That’s one thing I’ve learned … Even good people do monstrous things from time to time. And even monsters are capable of doing good.
Monsters on the prowl in downtown Louisville, waiting for our appointment with Blue Oyster Cult
Blue Oyster Cult redefined what a monster was in the 1970s. They came along as I was transitioning from adolescent to teenager, and got under my skin. I had been a horror film nut, was well acquainted with science fiction as well, and their lyrics alluded to that sort of thing, albeit obliquely.
It’s how they became the thinking person’s hard rock band. Even if the thinkers were mainly teenagers. They were marketed as the American answer to Black Sabbath. A horror film injected into rock and roll. Blue Oyster Cult created new monsters, replacing wolf men, the reanimated dead and vampires with the new ones … bikers, murderous drug dealers and junkies. People with death in their eyes.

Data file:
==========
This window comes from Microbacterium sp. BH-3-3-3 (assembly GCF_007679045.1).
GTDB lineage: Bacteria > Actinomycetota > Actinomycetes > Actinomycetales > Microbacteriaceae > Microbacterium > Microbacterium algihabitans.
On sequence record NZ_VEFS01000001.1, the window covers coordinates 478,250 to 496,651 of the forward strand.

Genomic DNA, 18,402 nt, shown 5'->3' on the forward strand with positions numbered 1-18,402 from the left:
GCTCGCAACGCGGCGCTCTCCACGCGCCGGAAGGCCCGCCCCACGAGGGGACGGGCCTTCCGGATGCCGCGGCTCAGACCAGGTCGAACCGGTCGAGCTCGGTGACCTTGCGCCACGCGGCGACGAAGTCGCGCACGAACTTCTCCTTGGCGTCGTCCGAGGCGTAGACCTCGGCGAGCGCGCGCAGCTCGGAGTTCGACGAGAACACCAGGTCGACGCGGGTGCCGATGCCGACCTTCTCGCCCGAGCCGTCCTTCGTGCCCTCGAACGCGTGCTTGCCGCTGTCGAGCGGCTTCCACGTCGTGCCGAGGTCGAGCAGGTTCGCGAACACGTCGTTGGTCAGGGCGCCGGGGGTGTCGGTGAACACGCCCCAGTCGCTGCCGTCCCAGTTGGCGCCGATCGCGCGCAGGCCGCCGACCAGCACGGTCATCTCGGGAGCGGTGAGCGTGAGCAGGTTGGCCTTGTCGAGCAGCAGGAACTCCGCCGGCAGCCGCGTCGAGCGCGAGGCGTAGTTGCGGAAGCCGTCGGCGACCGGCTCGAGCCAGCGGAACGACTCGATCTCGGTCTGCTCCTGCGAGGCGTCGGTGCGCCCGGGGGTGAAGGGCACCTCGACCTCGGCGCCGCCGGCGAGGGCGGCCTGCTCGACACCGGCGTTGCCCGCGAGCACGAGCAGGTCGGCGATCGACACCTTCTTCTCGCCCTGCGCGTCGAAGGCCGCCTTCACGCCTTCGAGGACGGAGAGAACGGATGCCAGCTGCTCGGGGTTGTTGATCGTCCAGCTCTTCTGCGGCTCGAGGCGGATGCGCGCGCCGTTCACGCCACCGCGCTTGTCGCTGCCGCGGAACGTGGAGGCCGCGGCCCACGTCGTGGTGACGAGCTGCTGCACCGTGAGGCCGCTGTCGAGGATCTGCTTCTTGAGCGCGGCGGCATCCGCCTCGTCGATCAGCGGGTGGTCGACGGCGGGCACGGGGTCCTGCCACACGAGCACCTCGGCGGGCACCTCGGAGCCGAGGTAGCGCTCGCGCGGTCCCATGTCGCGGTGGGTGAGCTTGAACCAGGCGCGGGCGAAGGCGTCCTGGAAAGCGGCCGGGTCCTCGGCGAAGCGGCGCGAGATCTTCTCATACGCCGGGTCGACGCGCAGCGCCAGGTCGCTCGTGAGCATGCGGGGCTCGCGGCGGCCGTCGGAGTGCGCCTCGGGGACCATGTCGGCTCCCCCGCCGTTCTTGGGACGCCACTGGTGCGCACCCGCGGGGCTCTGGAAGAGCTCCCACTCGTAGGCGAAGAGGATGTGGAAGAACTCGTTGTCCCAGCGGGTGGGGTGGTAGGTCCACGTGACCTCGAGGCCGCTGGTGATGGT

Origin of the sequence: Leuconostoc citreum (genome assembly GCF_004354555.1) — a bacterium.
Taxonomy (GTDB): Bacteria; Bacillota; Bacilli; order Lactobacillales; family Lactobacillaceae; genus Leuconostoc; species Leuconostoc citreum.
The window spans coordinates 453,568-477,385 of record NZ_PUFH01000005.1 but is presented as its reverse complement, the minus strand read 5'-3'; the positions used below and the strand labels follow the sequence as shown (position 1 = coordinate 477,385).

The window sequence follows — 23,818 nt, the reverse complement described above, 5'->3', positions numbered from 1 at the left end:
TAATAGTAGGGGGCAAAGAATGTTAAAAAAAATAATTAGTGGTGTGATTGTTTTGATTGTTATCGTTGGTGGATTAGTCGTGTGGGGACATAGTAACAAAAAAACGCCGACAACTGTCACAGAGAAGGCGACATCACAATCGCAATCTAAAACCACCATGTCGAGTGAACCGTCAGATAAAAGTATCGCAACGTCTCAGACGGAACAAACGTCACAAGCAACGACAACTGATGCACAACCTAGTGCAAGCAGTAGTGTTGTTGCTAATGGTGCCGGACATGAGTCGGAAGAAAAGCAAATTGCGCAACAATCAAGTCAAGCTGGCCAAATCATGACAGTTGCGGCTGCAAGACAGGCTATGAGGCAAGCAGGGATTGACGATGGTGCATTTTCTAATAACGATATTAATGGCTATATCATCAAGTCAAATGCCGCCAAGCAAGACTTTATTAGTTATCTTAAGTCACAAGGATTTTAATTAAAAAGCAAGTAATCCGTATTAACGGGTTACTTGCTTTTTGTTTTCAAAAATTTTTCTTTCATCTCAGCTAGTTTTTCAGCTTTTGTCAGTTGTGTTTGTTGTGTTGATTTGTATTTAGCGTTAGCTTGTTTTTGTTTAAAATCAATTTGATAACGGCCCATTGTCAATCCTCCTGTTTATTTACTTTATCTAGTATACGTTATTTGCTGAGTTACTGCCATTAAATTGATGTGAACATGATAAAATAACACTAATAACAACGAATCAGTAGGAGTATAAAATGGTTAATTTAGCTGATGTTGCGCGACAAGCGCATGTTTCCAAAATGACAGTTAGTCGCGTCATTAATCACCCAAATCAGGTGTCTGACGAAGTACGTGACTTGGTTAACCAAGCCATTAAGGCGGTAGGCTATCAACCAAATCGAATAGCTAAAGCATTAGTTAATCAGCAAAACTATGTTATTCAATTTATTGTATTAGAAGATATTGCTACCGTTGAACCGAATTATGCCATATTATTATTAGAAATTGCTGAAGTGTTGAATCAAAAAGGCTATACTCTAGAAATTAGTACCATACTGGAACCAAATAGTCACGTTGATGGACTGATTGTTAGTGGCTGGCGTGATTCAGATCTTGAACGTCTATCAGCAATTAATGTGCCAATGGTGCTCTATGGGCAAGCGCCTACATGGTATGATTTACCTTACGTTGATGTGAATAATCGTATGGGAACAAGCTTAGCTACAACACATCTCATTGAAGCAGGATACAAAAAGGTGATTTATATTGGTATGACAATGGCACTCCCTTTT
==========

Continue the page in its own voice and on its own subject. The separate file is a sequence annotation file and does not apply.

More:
And surprisingly, for a while, had hit singles. Here in the midwest, in the seventies and eighties we had a sweet tooth for hard rock. Blue Oyster Cult was already headlining coliseums without a hit single. Then Don’t Fear the Reaper came along and blew things sky high.
We were monsters back then. Probably not nearly as bad as we remember, or for some, maybe even worse, but life felt dangerous, and this was the soundtrack to that era.
As we walked back to the Brown Hotel, I began to see the other monsters. Some were in t-shirts with the BOC logo, easy to identify.
At the Rabbit Hole Bar inside The Brown, they were better dressed, but still unmistakable. The overheard conversations from this upscale crowd were more like dissertations on who were the best bands of the seventies and why.